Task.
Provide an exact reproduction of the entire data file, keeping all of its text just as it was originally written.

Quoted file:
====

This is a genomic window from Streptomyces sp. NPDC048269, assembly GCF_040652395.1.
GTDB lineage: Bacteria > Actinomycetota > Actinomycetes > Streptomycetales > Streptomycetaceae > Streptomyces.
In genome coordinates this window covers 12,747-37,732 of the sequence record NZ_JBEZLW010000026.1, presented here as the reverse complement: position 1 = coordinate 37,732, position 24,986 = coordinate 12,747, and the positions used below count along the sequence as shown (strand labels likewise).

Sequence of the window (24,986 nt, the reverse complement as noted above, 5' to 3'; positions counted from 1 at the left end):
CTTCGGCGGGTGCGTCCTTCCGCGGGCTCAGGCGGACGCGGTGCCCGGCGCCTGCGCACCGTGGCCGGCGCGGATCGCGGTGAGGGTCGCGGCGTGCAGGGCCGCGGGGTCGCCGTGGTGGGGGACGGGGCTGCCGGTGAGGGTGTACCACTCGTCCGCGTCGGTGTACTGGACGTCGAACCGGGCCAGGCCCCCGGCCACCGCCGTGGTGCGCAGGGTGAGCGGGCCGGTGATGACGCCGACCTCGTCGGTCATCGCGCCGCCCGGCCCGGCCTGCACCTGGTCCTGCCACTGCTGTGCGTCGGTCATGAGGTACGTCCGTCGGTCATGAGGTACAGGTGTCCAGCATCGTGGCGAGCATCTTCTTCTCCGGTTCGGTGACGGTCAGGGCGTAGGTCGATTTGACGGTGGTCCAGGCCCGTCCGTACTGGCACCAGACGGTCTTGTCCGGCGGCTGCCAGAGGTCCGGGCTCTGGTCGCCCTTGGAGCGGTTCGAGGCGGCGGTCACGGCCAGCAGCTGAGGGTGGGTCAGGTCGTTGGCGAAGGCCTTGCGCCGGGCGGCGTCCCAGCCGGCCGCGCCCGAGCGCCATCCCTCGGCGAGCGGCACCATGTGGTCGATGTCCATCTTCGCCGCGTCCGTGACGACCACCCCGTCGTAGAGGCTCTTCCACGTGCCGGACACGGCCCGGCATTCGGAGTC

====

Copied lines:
This is a genomic window from Streptomyces sp. NPDC048269, assembly GCF_040652395.1.
GTDB lineage: Bacteria > Actinomycetota > Actinomycetes > Streptomycetales > Streptomycetaceae > Streptomyces.
In genome coordinates this window covers 12,747-37,732 of the sequence record NZ_JBEZLW010000026.1, presented here as the reverse complement: position 1 = coordinate 37,732, position 24,986 = coordinate 12,747, and the positions used below count along the sequence as shown (strand labels likewise).

Sequence of the window (24,986 nt, the reverse complement as noted above, 5' to 3'; positions counted from 1 at the left end):
CTTCGGCGGGTGCGTCCTTCCGCGGGCTCAGGCGGACGCGGTGCCCGGCGCCTGCGCACCGTGGCCGGCGCGGATCGCGGTGAGGGTCGCGGCGTGCAGGGCCGCGGGGTCGCCGTGGTGGGGGACGGGGCTGCCGGTGAGGGTGTACCACTCGTCCGCGTCGGTGTACTGGACGTCGAACCGGGCCAGGCCCCCGGCCACCGCCGTGGTGCGCAGGGTGAGCGGGCCGGTGATGACGCCGACCTCGTCGGTCATCGCGCCGCCCGGCCCGGCCTGCACCTGGTCCTGCCACTGCTGTGCGTCGGTCATGAGGTACGTCCGTCGGTCATGAGGTACAGGTGTCCAGCATCGTGGCGAGCATCTTCTTCTCCGGTTCGGTGACGGTCAGGGCGTAGGTCGATTTGACGGTGGTCCAGGCCCGTCCGTACTGGCACCAGACGGTCTTGTCCGGCGGCTGCCAGAGGTCCGGGCTCTGGTCGCCCTTGGAGCGGTTCGAGGCGGCGGTCACGGCCAGCAGCTGAGGGTGGGTCAGGTCGTTGGCGAAGGCCTTGCGCCGGGCGGCGTCCCAGCCGGCCGCGCCCGAGCGCCATCCCTCGGCGAGCGGCACCATGTGGTCGATGTCCATCTTCGCCGCGTCCGTGACGACCACCCCGTCGTAGAGGCTCTTCCACGTGCCGGACACGGCCCGGCATTCGGAGTC